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Dudley Council
Dudley Skyline

On the back of the BBC’s War on Plastics programme, a number of you have asked about what happens to the plastics we recycle in Dudley.

So we want to explain exactly what happens to the plastics you pop in your recycling bag and why we ask residents to separate their recyclables.

Unlike authorities who choose to comingle their recycling (mixing different types of recyclable waste into one large bin), Dudley asks you to separate your recycling at the kerbside. This makes it a far more valuable resource for recycling as we avoid many of the common disadvantages of comingling, such as high levels of contamination, which often results in materials being rejected at processing plants.

With your help to separate the waste, we know the materials we collect from you can be recycled and fully processed. You are helping us achieve greater results and most importantly contributing to a better standard of recycled materials which can only benefit the environment.

In terms of plastic, we are able to collect a mixture of PET (polyethylene terephthalate) such as soft drink bottles, vegetable oil bottles and so on and HDPE (high density polyethylene) such as milk bottles, cleansing product bottles.  The plastics are all taken to our Blowers Green depot, where they are collected by contractors for reprocessing.

In 2018/19 all HDPE plastics are reprocessed within the UK and 89 percent of the PET plastics we recycle are reprocessed in the UK, with the remaining 11 percent going to Turkey, Germany or Holland for reprocessing.

We would love for all of our PET plastics to be reprocessed in this country, but at the moment the infrastructure isn’t here – there just aren’t enough recycling plants to meet the demand. The good news on that front is the government has recently announced two new grants to fund capital infrastructure projects in England, which aim to help drive the recycling of plastic packaging and textiles.

We hope this gives you a better understanding of why we do what we do in Dudley.

Everyone has a responsibility to help.

How can we contribute to cut down of use of single use plastics?

Whenever you go shopping take a bag with you.

Consider keeping a bag for life or a foldable shopping bag with you. You’ll be saving money by reusing!

Reusable coffee cups are becoming the norm, instead of the takeaway plastic varieties.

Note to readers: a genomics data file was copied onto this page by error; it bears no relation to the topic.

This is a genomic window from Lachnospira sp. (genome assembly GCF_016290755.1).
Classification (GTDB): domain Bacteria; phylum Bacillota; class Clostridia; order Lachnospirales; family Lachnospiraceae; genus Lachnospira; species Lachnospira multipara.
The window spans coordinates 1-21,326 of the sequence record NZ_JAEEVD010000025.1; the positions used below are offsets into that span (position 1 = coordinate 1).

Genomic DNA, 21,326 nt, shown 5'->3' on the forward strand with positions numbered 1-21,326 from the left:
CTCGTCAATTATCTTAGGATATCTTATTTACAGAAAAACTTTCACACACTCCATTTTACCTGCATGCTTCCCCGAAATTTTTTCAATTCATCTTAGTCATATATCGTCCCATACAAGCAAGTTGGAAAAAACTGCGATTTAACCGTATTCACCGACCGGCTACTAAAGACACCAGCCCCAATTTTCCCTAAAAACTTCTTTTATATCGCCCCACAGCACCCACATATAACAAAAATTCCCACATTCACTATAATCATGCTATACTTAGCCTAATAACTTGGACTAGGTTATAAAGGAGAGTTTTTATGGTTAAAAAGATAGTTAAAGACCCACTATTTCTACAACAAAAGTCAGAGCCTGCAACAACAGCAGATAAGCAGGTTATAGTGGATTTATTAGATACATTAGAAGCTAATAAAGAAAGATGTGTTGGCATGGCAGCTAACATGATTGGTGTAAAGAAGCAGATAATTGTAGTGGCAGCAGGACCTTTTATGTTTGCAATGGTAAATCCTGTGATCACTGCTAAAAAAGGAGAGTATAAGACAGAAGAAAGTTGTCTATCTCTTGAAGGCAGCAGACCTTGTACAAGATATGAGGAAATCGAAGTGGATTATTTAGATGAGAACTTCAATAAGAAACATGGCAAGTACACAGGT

This is a good idea as many cafes and coffee shops are offering small discounts – so it’s good for both the environment and your pocket!

Use reusable water bottles whenever you get the chance.

You can download an app to find your free local refill station -

Use paper straws, or even better – no straws at all

From 2020 there are plans to ban plastic straws in the UK

Foil is far more efficient than cling film and can be recycled.

A new alternative is Beeswax wraps which keep your food fresh and are reusable

Avoid excessive food packing when purchasing items.

Many manufacturers are reducing their packaging but it is always useful to keep your eyes peeled for better options. Farmers markets, markets and fresh fruit/veg counters are a good option

Get your milk delivered to your home in glass bottles.

Many milk rounds now offer many other foods and drinks to aid with convenience for customers.  To find a local milk delivery go to

If you are a tea drinker, consider buying loose tea!

Tea bags contain micro plastics within their sealant.  If you want to continue with tea bags, biodegradable ones are a good option

Zero food waste shops are on the increase and give you the opportunity to use your own containers to buy food.

Pre-packaged items are usually in an environmental friendly packaging.  For more about Zero Waste shops go to Zero Waste Locator

Keep a spoon/fork or spork in your bag and desk!

Food outlets often hand out plastic disposable cutlery when you purchase a takeaway, which we all usually throw away.

Reduce the use of sauce sachets

Ask for bottles or jars of condiments rather than sachets

If you enjoy a drop of wine, consider purchasing bottles with a cork!

Corks are easy to recycle or repurchased.  To find out how corks can be used in recycling go to